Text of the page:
This means that in the case of some cryptocurrency projects, crypto enthusiasts are still relying on a trusted entity to act in the best interests of the project.
More reliable retirement savings options
Whether you're a few years from retirement or you have decades of work ahead of you, there are plenty of financial instruments you can choose to invest in that can provide a more reliable return than cryptocurrency.
As you contemplate changes to your investment portfolio, it's important that you diversify it in such a way that you don't have too much money in one asset.
For example, buying individual stocks is a typical investment strategy, but going all in on one company can cause your retirement balance to be wiped out if that company's stock plummets.
Also, depending on how long you have until you retire, you may want to prioritise certain investments over others. People in their 20s and 30s can afford to invest in riskier assets.
This is because they won't be as impacted by short-term market volatility. But if you're retiring soon, you’d want to prioritise investments less likely to drop in value and put your retirement at risk.
Make sure it's a small portion of your total investment strategy, though. Again, while crypto does have a high potential for short-term gains, it also has a high risk of big losses.
Additionally, in the long run, uncertainty still lingers on its reliability as an investment vehicle. So due diligence in vital when long-term investing for retirement in order to gauge risks and rewards and create a strategy that works best for you.
Verdict: Can you count on just cryptocurrencies to fund your retirement?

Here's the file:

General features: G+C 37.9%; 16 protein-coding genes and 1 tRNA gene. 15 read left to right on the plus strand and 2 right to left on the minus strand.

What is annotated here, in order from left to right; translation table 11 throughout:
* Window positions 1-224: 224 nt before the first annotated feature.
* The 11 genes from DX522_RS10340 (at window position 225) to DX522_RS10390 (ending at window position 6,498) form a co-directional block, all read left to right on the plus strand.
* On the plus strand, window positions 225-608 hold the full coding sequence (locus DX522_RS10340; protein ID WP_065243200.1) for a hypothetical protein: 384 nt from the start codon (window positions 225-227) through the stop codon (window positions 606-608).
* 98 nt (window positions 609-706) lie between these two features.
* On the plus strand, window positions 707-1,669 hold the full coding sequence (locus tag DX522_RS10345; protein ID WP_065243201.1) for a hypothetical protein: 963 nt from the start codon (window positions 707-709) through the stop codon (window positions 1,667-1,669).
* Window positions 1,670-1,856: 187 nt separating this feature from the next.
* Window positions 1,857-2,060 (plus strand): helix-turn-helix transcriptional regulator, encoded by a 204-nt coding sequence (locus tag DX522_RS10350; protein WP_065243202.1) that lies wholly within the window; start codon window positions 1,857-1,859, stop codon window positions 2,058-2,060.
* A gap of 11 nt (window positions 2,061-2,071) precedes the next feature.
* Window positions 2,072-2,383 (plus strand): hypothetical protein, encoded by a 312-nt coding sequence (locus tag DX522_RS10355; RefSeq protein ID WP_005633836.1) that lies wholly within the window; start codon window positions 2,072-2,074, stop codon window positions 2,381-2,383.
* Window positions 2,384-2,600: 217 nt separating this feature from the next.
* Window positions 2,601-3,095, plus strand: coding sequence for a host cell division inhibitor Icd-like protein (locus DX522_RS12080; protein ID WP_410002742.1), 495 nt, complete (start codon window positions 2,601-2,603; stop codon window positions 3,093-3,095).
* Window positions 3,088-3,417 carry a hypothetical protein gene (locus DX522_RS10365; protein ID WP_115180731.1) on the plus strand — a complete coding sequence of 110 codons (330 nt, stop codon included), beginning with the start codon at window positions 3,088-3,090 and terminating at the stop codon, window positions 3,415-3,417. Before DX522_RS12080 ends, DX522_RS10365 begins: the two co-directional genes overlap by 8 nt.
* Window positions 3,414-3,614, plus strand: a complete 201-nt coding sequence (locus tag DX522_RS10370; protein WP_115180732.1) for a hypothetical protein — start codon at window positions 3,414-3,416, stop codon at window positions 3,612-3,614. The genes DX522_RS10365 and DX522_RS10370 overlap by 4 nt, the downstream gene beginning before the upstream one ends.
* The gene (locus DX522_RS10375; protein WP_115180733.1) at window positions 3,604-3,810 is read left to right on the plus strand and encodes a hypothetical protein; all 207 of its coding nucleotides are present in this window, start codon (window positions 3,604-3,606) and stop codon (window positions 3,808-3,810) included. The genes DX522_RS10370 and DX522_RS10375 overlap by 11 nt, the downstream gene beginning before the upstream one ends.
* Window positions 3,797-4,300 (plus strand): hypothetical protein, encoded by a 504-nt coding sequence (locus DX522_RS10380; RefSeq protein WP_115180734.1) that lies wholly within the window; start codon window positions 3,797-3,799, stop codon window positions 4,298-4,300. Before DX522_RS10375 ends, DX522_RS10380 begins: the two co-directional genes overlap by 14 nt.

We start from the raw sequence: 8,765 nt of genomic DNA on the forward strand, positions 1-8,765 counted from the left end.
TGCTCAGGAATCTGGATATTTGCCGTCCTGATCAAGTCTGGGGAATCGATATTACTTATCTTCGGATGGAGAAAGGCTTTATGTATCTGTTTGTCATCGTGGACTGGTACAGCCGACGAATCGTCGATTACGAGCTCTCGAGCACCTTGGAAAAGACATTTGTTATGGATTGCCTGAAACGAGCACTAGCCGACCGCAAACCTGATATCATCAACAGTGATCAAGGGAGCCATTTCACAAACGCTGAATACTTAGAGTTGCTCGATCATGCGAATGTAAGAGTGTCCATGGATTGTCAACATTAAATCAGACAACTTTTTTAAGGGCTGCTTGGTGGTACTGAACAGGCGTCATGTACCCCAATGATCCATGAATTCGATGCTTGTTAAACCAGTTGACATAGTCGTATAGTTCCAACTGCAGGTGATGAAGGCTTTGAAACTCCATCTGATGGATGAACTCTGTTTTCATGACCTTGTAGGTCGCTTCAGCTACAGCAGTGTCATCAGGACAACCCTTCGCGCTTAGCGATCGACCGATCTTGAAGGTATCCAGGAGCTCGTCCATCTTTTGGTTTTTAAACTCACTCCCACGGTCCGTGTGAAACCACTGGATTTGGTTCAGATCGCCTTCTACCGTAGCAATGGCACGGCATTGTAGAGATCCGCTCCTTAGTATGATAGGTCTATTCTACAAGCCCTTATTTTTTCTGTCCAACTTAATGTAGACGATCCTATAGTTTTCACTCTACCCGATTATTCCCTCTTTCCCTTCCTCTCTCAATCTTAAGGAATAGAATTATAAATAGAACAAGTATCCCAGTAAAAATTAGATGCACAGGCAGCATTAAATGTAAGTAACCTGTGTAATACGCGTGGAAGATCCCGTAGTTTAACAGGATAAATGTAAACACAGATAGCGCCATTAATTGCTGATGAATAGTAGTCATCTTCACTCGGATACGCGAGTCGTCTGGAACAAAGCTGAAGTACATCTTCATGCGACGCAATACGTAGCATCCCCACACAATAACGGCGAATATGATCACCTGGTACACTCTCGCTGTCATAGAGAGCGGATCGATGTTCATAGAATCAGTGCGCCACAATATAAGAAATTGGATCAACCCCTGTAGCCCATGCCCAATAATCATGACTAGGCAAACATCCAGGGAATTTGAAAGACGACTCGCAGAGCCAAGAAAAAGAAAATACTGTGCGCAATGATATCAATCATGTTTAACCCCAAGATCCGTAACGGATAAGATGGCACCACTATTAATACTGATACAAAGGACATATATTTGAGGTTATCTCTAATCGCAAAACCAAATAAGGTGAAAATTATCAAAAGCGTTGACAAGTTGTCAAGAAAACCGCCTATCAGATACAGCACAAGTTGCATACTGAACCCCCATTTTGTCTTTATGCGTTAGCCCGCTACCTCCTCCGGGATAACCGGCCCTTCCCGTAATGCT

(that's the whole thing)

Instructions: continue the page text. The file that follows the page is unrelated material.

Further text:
No, and here's why. While the value of cryptocurrencies has been rising dramatically, it's also been a notably volatile investment. That's not particularly unique to Bitcoin, but rather, a characteristic of the entire crypto market.
Because cryptocurrencies are inherently risky, it definitely shouldn't be the only place where you invest your nest egg. Not only could can their value tank in the near term, but we don't know how changes within the crypto space might impact its future value.
With digital assets carrying much higher risks than other financial instruments like stocks, bonds and mutual funds, solely counting on cryptocurrencies to fund your retirement is not recommended. Instead you are often advised to buy them alongside other assets and diversify your risks in doing so.
However, while getting involved with the cryptocurrency markets can expose you to new types of risks, many believe that cryptocurrency may bring advantages over traditional financial infrastructure.
In the coming years, many expect users and businesses around the world to continue to develop and adopt block chain technologies, which could help to level out the uncertainty and bring about a more established, calm crypto market.
For now, what most crypto experts often endorse doing is to educate yourself on this risks and new developments in the space, while learning to manage your risks through diversification of investment assets. In doing so, you practice what is commonly referred to as ‘good digital hygiene’.